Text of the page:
Craft Projects

Mod Podge Jewelry Box

I picked up this mini chest of drawers months ago when I went to the local art store closing. Originally $9, I paid $2.25 because the whole store was 75 percent off.

It’s been sitting in my craft room for months. MONTHS. And I’ve been so good at getting rid of things and tidying up my space down there — I’m so close — that each time I looked at it I wondered why I bought it in the first place and if I should just donate it to Good Will.

Well, I’m glad I kept it around because I was finally inspired to tackle this project and I love how it turned out.

1. Buy a little wooden chest of drawers at any craft store.

2. Remove the drawers and paint the outer structure of your box. I painted mine with chalk board paint.

3. Remove the little wooden knobs to prep the surface for Mod Podge.

4. Mod Podge paper or fabric onto each drawer face. I used sheets from a dictionary, making sure to choose pages with illustrations on each one. Place a layer of Mod Podge (I used glossy) on each drawer, then the dictionary page (already cut to size), and then one last layer of Mod Podge. Smooth out the bubbles (I used my fingers) and let dry. Then do one last coat of Mod Podge to give each drawer face a nice seal.

5. If you’d like to, paint the rest of your box. This probably should have gone with step 2, but whatever. For my box, I lightly brushed on my black paint so you could still see the wood grain through it. I also painted the edges of each drawer face so the black carried through and it looked a bit distressed. Paint your knobs as well, then re-attach with wood glue and a small hammer. They should fit right back into place.

6. Let everything dry overnight, then put your chest of drawers back together!

{A Smith of All Trades} Dictionary Page Jewelry Box



Craft Projects

Dictionary Box

Remember the goodies I got from the thrift store a few weeks ago?

I finally finished my project with the old Webster’s Dictionary and am so excited to share it with you.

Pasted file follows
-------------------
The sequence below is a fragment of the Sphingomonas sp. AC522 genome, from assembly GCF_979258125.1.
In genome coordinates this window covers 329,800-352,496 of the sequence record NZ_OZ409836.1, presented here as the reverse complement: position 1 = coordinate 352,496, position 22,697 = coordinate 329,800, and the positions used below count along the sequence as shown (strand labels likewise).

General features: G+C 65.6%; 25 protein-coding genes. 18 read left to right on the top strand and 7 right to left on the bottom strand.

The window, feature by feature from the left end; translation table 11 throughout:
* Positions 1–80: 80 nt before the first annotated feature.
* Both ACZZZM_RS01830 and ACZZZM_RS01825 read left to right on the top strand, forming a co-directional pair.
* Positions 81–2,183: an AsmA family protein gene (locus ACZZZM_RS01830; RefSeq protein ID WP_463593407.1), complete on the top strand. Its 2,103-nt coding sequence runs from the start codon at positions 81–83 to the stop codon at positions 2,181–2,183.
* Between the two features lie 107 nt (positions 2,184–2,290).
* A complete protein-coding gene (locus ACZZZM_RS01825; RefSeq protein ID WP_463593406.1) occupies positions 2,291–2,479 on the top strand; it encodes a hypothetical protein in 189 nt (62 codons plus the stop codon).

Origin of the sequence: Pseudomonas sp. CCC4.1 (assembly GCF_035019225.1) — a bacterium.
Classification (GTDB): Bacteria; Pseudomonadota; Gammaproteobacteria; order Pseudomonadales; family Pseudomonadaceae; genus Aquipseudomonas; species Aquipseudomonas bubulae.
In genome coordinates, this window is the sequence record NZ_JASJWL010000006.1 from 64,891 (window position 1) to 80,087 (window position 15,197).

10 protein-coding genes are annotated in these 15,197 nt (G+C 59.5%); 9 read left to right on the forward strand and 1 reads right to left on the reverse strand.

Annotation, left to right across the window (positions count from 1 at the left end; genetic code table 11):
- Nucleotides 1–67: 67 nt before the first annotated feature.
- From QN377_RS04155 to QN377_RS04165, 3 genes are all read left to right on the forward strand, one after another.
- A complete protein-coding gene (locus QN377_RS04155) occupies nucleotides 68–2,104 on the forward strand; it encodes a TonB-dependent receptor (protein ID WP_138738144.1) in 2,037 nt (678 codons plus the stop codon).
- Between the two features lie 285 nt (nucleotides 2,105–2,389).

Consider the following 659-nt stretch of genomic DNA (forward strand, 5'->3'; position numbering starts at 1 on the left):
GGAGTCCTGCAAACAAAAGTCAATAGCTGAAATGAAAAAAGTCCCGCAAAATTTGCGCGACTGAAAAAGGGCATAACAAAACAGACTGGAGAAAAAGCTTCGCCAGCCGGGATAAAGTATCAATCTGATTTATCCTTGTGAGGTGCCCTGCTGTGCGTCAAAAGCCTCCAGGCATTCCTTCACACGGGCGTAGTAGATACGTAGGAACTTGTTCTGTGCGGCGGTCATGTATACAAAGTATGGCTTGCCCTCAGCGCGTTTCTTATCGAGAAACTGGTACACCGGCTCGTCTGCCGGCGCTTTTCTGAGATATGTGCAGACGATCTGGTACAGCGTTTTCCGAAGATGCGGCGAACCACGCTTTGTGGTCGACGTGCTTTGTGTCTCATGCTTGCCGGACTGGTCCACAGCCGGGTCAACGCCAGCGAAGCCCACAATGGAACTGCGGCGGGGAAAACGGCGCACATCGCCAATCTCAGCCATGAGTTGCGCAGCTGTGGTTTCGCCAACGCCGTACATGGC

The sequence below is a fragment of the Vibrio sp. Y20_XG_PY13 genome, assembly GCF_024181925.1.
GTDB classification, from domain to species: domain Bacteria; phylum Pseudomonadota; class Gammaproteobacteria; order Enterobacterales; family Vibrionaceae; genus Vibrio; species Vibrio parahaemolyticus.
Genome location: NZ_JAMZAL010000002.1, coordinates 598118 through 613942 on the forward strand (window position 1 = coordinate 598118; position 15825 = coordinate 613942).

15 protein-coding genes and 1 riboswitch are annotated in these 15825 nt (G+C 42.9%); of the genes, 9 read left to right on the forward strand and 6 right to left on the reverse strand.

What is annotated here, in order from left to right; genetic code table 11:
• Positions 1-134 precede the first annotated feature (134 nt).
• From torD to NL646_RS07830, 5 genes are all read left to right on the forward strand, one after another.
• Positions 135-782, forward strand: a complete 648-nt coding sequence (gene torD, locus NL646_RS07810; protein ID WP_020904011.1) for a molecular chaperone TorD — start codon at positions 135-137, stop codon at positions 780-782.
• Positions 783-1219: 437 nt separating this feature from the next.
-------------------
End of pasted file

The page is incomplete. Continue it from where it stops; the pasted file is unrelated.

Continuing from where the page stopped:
I’ve seen things online about turning book into boxes. Some remove the guts of the book completely and some leave the pages for added effect. I decided to try this project out for myself using the dictionary I bought at the thrift store for like $2.

The first thing you want to do is decide what size, how big and how deep you want your box to be. Trace the shape on the first page of the book to mark where you will cut. Tip: Leave a thick enough edge so your box has sturdy walls.

Using an exacto knife/box cutter, start slicing along the lines. 

Keep going until you reach a good depth for your box. This part of the project took me hours. My dictionary had more than 1,000 and super thin paper, so it ripped easily. I had to do break it up and do the page removal over several nights because it was frustrating at times to remove the paper. In the end, I cut out about 1,200 page, leaving a few hundred at the back of the book. You can cut all the way to the back cover if you’d like. I stopped at a page with proofreading marks because I thought it would look cool as the bottom of the box.

Once all of your pages are removed, use mod podge to harden the frame of the box.

I did this part of the project at our kitchen table, so I put a cardboard box underneath so nothing got onto the table.

I started at the back of the book because I left some pages in. I mod podged each page at the back until I reached the section of cutout pages. From there I lathered the mod podge on pretty think around the edged of the book and this inside of the box.

Once it’s dry, your book box is complete!

Too cool, right?

I plan on trying this again, but instead of using the knife, I want to drill a hole in the middle and then jigsaw out the pages. Not 100 percent sure that will work, but if it does it would save so much time!